EIA: Power sector coal consumption drops to lowest point since 1984
- Power plants in the United States consumed 677 million short tons of coal last year, the smallest amount since 1984, according to new analysis from the U.S. Energy Information Administration.
- Coal consumption last year was 35% lower than in 2008, when production reached its highest level.
- The coal industry is also aging: According to EIA the capacity-weighted average age of operating coal facilities is 39 years.
An aging coal sector is consuming less fuel and producing less electricity, according to EIA data, "as natural gas and renewables have increased their market shares." According to agency statistics, average annual net generation from coal-fired units reached an annual high of 2 billion kWh in 2007 but by last year had fallen to 1.2 billion kWh. More utilities are transitioning to natural gas due to low prices and increasing carbon goals, even as the Trump administration pulls out of the Paris climate accord, and vows to bring back coal.
Both coal and gas' share of generation will decline nationally, as hydroelectric and other carbon-free power increases its share. The Midwest region is now the only area of the country in which coal fuels more than half of summer electricity generation — about 54% according to EIA.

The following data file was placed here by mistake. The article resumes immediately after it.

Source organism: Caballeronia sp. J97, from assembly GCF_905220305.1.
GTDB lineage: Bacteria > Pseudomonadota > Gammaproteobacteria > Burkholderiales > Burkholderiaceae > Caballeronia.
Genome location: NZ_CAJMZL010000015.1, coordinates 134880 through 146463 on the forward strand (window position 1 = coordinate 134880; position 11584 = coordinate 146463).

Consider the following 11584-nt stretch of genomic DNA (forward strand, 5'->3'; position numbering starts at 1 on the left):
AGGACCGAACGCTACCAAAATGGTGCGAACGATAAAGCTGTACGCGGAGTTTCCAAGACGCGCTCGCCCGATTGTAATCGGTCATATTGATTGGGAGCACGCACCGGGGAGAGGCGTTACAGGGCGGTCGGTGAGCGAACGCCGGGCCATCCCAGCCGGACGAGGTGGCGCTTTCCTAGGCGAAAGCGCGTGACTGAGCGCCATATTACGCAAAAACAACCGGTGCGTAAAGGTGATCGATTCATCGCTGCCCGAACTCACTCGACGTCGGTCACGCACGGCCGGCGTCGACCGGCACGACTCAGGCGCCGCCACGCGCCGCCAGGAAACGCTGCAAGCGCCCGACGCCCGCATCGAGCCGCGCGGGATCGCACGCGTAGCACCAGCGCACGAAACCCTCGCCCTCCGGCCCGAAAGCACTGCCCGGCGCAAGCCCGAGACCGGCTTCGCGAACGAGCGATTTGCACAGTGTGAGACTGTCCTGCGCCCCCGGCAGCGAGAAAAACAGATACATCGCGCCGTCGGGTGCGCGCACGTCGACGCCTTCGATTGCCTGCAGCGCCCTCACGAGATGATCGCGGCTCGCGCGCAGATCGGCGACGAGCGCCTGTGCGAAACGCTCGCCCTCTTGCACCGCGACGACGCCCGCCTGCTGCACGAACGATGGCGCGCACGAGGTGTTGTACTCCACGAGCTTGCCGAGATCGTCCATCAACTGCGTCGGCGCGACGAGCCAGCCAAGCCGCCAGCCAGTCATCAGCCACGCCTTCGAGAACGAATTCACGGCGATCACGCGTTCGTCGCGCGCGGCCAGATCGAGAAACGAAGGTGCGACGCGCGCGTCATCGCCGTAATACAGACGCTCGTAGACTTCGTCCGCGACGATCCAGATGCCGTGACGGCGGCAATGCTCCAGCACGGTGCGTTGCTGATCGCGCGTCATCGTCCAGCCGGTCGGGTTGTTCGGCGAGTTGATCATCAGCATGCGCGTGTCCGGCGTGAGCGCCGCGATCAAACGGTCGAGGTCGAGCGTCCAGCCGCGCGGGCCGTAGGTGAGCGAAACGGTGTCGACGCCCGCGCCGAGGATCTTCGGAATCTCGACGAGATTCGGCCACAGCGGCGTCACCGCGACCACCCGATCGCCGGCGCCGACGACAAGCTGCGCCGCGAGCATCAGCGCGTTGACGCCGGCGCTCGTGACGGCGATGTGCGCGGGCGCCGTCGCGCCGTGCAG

The decline in coal generation has the potential to impact other industries: The electric power sector consumed more than 93% of all coal consumed in the United States, and more than two-thirds was shipped either completely or in part by rail.
After rail, the next two most common modes of transporting coal are barge and truck.
"Both modes have accounted for about 10% of yearly coal shipments since 2008, but truck shipments have decreased slightly, reaching 9% in 2016, while barge shipments have increased slightly, reaching 13% in 2016," EIA noted.
Increased barge traffic is related to the growth of coal produced in the Illinois Basin, which relies on shipments along the Ohio River, EIA said. Declines in truck shipments coincide with declines in Appalachian production that supplied generating facilities a relatively short distance from the mines, the agency explained.
"The delivered cost of coal for all transport modes was $41.64 per ton in 2016, a decline of 6% from 2015 and the second consecutive year of declines in the delivered cost of coal," EIA said. Transportation typically makes up more than a third of the delivered cost, the agency said.
- Houston Chronicle U.S. coal demand falls to lowest level since ’84
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